The only currently supported Red Hat product which includes Exim is Red Hat Enterprise Linux 5, with older Exim 4.63.  This version includes the buggy string_interpret_escape() function.  However, unlike recent Exim versions, it does not include string_unprinting() function and hence does not do peerdn and sni processing as described above.  The string_unprinting() function and its use for unquoting of peerdn and sni info from spool files was introduced in Exim 4.80 via the following commits:

https://git.exim.org/exim.git/commitdiff/c7396ac5dedeca5d791113782ae72b4bb67692e3
https://git.exim.org/exim.git/commitdiff/7be682ca5ebd9571a01b762195b11c34cd231830

As noted in the Qualys Security Advisory team's analysis, other uses of the string_interpret_escape() only process trusted inputs (typically inputs from various configuration files) and/or avoid buffer overflow via additional bounds checking or extension of output buffer as more data is being written.

Therefore, even though the version of Exim as shipped with Red Hat Enterprise Linux 5 includes the buggy string_interpret_escape() function, it does not expose the problem and is not affected by the remote code execution flaw.

Comment 7 Tomas Hoger 2019-09-05 21:08:12 UTC
Statement:

The flaw in the string_interpret_escape() function exists in the versions of Exim as shipped with Red Hat Enterprise Linux 5. However, it is not exposed to untrusted inputs and therefore it can not be exploited to achieve remote code execution. Refer to Red Hat Bugzilla bug 1748397 for further technical details: https://bugzilla.redhat.com/show_bug.cgi?id=1748397#c6

Exim mail server is not shipped with Red Hat Enterprise Linux 6, 7, and 8.

Comment 8 Tomas Hoger 2019-09-06 12:32:30 UTC
Upstream commit:

https://git.exim.org/exim.git/commitdiff/2600301ba6dbac5c9d640c87007a07ee6dcea1f4

The same change for the exim_dbmbuild tool, which includes a copy of the string_interpret_escape() function.  Note that this tool is not expected to be used on untrusted inputs, and hence the problem in it is not considered to have security impact.

https://git.exim.org/exim.git/commitdiff/66935633816a88460f5222f40dc29d1a4e877978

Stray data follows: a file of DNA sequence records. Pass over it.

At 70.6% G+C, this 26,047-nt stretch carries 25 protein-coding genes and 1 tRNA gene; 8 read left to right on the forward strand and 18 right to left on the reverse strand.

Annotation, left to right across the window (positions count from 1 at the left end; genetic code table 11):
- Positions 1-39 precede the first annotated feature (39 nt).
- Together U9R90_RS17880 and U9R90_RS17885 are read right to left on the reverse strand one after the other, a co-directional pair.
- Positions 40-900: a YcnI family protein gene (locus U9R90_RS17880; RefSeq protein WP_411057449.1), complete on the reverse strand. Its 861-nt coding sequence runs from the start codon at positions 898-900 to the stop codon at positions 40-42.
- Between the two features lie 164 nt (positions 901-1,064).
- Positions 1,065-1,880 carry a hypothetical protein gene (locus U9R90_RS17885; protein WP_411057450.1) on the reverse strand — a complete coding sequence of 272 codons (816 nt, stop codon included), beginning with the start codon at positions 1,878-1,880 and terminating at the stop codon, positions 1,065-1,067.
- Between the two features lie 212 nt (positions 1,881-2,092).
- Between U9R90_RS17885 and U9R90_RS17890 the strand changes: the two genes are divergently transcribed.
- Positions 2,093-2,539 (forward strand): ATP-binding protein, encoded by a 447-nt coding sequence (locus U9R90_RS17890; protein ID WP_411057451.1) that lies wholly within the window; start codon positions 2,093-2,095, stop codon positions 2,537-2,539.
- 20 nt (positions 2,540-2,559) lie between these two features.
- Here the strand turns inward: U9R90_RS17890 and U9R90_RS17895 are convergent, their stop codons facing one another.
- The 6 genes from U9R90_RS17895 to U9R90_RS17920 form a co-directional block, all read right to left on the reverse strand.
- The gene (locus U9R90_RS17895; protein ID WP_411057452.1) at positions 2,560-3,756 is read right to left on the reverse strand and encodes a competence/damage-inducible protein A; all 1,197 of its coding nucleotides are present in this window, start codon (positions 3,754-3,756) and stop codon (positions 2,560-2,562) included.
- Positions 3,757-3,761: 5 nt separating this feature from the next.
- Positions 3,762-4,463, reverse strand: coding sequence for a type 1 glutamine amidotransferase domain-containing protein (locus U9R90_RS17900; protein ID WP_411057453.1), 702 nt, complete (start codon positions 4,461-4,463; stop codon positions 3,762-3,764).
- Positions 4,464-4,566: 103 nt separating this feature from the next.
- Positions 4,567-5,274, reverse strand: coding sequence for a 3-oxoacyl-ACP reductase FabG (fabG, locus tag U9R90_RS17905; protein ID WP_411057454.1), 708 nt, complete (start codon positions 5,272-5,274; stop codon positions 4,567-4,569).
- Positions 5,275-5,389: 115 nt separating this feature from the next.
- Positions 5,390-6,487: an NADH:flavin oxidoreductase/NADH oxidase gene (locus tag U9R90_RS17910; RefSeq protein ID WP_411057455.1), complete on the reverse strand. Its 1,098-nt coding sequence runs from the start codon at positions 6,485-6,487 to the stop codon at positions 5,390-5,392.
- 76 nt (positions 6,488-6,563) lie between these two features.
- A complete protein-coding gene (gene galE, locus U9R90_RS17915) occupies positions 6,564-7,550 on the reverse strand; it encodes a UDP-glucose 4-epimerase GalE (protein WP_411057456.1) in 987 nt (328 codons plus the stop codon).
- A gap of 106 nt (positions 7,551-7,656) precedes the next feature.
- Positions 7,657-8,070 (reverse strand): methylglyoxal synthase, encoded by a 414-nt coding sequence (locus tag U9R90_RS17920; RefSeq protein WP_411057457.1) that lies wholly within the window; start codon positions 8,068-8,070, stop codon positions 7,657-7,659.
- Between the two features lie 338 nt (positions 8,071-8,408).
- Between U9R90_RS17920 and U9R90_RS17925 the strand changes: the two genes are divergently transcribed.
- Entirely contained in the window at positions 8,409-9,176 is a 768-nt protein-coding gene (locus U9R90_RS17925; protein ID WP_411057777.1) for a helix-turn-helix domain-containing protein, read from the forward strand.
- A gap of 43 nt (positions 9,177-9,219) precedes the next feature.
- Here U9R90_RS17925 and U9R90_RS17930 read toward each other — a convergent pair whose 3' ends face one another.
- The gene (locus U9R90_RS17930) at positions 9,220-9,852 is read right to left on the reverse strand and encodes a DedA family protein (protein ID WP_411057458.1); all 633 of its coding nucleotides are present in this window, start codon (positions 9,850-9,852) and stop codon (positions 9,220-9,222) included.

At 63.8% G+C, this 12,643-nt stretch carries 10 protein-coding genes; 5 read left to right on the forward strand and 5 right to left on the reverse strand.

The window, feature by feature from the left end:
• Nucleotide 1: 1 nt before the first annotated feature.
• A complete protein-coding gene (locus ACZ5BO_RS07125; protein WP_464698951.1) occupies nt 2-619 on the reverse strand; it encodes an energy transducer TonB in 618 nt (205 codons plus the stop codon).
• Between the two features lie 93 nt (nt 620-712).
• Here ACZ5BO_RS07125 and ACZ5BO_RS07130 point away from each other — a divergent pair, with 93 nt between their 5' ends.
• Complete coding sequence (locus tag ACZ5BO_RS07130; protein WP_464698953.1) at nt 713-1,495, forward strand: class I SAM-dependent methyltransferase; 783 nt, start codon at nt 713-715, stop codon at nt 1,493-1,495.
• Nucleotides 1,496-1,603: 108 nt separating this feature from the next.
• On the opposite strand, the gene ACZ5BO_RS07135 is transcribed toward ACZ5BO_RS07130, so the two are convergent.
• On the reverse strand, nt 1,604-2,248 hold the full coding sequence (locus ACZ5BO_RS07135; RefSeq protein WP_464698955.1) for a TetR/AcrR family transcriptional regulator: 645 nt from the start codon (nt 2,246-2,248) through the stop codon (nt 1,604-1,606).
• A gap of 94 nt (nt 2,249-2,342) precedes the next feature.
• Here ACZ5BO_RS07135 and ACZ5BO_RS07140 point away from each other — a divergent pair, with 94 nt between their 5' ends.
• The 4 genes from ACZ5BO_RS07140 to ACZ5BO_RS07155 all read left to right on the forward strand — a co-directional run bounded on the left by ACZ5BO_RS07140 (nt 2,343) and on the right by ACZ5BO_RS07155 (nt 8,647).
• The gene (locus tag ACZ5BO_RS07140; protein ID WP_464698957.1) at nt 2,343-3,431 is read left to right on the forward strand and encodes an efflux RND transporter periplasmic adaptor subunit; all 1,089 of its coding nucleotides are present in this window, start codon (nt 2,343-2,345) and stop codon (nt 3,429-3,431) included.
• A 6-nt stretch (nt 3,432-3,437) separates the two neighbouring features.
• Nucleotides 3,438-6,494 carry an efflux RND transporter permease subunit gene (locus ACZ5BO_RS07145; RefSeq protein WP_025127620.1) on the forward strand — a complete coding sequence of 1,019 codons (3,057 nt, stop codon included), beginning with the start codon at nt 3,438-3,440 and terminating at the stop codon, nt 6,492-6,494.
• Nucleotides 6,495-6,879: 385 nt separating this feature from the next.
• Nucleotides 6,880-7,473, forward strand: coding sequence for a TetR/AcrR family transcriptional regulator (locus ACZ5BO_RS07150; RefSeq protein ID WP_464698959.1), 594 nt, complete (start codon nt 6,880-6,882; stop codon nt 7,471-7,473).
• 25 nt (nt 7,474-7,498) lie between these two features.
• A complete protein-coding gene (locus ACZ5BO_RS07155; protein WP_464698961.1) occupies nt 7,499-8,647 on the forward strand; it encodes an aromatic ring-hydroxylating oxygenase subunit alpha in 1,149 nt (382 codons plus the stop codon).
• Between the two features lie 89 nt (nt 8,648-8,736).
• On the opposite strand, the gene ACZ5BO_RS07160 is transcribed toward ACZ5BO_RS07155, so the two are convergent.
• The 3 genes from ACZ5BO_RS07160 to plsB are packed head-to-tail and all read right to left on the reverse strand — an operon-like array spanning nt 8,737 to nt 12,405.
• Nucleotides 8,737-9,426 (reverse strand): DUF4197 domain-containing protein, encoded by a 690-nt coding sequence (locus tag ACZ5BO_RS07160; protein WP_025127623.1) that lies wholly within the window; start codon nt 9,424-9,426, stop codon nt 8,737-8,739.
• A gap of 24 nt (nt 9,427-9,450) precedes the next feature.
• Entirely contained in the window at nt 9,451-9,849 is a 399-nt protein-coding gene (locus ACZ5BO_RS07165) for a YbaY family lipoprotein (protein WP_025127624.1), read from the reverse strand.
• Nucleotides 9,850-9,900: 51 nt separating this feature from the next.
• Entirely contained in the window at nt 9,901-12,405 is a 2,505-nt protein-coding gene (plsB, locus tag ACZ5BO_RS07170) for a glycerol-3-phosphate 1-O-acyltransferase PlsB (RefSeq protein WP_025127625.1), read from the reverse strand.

https://git.exim.org/exim.git/commitdiff/cdc7f9a9667ecf31d803fc8d1a31b466284360bd

Comment 9 Tomas Hoger 2019-09-06 12:34:26 UTC
In reply to comment #6:
> The analysis of this issue was performed by the Qualys Security Advisory
> team.  Quoting their findings:

Full write-up from the Qualys Security Advisory team can be found in:

https://git.exim.org/exim.git/blob/2600301ba6:/doc/doc-txt/cve-2019-15846/qualys.mbx

Comment 10 Tomas Hoger 2019-09-06 14:34:48 UTC
Public now via upstream commits (linked above) and the upstream advisory:

http://exim.org/static/doc/security/CVE-2019-15846.txt

Comment 11 Tomas Hoger 2019-09-06 14:37:24 UTC
Upstream advisory provides the following mitigation instructions that can be used to block exploitation using sni or peerdn as described in comment 6 above.

Quoting the Mitigation section of the upstream advisory:

"""
Mitigation
==========

Do not offer TLS. (This mitigation is not recommended.)

For a attacking SNI the following ACL snippet should work:

    # to be prepended to your mail acl (the ACL referenced
    # by the acl_smtp_mail main config option)
    deny    condition = ${if eq{\\}{${substr{-1}{1}{$tls_in_sni}}}}
    deny    condition = ${if eq{\\}{${substr{-1}{1}{$tls_in_peerdn}}}}
"""

Note that this mitigation is not needed for the version of Exim as shipped with Red Hat Enterprise Linux 5.

Comment 12 Tomas Hoger 2019-09-06 14:38:54 UTC
Created exim tracking bugs for this issue:

Affects: epel-all [bug 1749838]

Comment 13 Tomas Hoger 2019-09-06 14:43:56 UTC
External References:

https://exim.org/static/doc/security/CVE-2019-15846.txt

Comment 14 Product Security DevOps Team 2019-09-06 21:42:27 UTC
This bug is now closed. Further updates for individual products will be reflected on the CVE page(s):

https://access.redhat.com/security/cve/cve-2019-15846